Who Should Be Blamed for Low Vaccination?

A measles vaccination
As always the delivery of healthcare was designed to suit staff rather than patients.’ Photograph: Owen Humphreys/PA
The issue of lowering take-up of vaccinations for measles (MMR 1 and 2) is disturbing and serious (The rising toll of measles: nearly 10m cases and 142,000 deaths, 6 December). However, it is far too easy to blame parents and social media for the problem.
Research that we conducted at Lancaster University in conjunction with Central Lancashire Primary Care Trust (PCT) a few years ago revealed that there was little evidence of systemic hostility to these vaccines among parents of children who had not completed their vaccination programme by the age of five. Rather, the main problems centred upon the delivery of the service itself.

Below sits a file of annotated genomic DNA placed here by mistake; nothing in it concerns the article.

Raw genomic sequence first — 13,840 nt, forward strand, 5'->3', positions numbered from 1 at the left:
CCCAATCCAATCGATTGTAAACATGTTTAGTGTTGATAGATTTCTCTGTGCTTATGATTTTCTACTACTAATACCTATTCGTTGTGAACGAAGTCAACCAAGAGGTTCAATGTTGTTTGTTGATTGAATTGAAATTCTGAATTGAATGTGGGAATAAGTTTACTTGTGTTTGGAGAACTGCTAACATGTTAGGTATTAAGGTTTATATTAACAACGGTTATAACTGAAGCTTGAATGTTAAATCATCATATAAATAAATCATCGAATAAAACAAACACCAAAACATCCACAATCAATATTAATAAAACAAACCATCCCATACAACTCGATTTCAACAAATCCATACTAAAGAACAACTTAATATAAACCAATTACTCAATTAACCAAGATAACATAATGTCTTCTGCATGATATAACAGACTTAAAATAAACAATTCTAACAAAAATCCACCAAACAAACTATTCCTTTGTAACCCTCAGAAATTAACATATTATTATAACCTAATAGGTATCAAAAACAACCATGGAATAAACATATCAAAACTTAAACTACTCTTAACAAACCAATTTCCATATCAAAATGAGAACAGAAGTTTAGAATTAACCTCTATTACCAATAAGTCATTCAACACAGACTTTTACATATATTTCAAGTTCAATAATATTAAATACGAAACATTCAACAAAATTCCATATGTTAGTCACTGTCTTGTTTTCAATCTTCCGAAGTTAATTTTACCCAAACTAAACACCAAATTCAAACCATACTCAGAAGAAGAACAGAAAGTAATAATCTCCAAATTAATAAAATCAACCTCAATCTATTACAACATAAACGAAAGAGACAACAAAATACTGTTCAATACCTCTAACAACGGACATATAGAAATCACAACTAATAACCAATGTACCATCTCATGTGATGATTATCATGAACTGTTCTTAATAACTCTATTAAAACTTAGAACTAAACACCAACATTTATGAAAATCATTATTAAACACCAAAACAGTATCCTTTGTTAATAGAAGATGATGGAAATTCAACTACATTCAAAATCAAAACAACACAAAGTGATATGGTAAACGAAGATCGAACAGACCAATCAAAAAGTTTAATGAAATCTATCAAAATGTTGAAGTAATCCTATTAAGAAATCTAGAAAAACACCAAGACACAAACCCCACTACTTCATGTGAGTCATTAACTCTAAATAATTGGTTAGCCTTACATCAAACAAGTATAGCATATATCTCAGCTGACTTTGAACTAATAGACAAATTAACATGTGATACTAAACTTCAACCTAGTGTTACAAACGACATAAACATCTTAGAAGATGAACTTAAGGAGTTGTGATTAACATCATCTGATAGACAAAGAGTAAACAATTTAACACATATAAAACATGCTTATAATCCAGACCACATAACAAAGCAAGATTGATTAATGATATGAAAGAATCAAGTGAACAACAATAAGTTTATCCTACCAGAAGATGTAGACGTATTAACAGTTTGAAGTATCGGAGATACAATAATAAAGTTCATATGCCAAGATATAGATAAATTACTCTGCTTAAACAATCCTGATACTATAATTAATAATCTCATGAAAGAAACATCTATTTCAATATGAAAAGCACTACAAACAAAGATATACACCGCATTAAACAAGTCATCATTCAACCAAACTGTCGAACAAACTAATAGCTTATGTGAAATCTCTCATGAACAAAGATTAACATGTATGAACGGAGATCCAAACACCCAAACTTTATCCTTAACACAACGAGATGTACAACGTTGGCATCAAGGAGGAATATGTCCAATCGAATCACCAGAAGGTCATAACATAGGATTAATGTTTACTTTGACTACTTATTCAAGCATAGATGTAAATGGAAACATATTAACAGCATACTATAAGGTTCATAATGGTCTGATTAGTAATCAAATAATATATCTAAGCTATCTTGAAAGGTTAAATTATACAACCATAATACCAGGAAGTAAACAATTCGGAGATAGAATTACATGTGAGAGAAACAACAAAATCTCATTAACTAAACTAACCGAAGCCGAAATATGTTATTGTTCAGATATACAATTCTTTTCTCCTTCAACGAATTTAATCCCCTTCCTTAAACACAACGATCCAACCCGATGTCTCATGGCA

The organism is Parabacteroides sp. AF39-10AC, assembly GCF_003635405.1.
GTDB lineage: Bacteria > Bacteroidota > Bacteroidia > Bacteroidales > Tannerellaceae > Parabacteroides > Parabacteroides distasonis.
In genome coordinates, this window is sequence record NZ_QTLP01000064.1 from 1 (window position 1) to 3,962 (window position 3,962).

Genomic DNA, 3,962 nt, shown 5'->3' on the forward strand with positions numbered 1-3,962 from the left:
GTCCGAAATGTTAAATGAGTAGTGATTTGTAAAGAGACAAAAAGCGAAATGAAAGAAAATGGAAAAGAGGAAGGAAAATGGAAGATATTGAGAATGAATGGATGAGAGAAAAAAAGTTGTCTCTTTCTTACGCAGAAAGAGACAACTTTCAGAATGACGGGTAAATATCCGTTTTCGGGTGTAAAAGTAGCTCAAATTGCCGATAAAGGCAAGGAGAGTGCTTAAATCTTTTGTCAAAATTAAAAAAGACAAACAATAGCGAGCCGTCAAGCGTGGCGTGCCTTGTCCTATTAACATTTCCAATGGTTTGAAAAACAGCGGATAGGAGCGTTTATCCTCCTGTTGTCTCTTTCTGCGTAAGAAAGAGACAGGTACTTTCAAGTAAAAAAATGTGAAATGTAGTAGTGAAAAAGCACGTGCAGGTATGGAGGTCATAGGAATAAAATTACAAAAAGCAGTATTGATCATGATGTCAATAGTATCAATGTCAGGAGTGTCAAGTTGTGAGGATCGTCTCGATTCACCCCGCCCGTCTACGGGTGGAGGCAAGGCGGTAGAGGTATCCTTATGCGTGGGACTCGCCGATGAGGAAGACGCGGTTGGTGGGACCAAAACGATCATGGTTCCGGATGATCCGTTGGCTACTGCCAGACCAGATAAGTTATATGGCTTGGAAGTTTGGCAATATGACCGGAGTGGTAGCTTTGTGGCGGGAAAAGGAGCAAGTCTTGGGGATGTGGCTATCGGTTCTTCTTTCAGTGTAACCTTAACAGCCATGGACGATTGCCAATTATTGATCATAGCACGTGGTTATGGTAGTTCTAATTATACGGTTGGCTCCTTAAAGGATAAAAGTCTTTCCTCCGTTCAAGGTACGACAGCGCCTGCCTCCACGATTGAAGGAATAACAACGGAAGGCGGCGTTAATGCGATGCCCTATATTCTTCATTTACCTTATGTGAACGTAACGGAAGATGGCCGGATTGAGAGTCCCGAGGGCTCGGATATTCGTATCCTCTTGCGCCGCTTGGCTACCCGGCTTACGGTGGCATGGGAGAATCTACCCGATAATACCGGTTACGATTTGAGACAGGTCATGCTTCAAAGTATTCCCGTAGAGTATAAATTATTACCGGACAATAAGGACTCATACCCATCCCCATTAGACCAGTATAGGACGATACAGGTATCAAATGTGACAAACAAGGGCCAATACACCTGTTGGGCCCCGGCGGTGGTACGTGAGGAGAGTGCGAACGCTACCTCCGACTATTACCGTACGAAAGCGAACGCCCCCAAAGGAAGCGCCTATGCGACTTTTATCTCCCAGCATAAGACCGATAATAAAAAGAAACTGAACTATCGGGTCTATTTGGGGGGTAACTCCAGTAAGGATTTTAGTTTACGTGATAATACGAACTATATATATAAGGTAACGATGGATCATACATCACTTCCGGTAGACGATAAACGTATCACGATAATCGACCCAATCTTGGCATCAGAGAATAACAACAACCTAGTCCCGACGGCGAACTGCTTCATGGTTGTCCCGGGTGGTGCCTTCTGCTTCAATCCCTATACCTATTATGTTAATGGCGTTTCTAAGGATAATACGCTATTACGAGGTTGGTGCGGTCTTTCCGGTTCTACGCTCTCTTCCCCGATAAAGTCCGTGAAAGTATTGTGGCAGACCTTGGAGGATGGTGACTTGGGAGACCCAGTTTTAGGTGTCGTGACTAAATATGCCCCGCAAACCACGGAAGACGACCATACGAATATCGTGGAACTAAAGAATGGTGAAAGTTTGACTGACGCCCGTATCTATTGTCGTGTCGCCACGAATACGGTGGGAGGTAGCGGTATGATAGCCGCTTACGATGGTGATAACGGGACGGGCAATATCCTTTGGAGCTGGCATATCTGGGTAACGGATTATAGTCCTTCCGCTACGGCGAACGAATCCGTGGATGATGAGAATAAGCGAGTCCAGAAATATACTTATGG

Parents of children who had not received all their vaccinations reported that they had not received letters asking them to attend clinics for these vaccines or, if they had, that it was extremely difficult to attend or to reschedule appointments. As always, the delivery of healthcare was designed to suit staff rather than patients. The facilities at many clinics were reported by such parents as poor and the waiting times far too long. Mothers with more than one child found this particularly off-putting.
The PCT used these findings to set up teams of dedicated health professionals to visit the homes of children who were listed as not having the full complement of vaccinations. During these visits most parents agreed to have their children immunised and rates of MMR2 uptake in particular rose significantly.
With cuts to public health budgets, it is unlikely that such a strategy would be considered currently but the health service needs to recognise its own role in these issues as opposed to – rather conveniently – blaming parents for reading social media.
Roger Penn
Emeritus professor of sociology, Queen’s University Belfast
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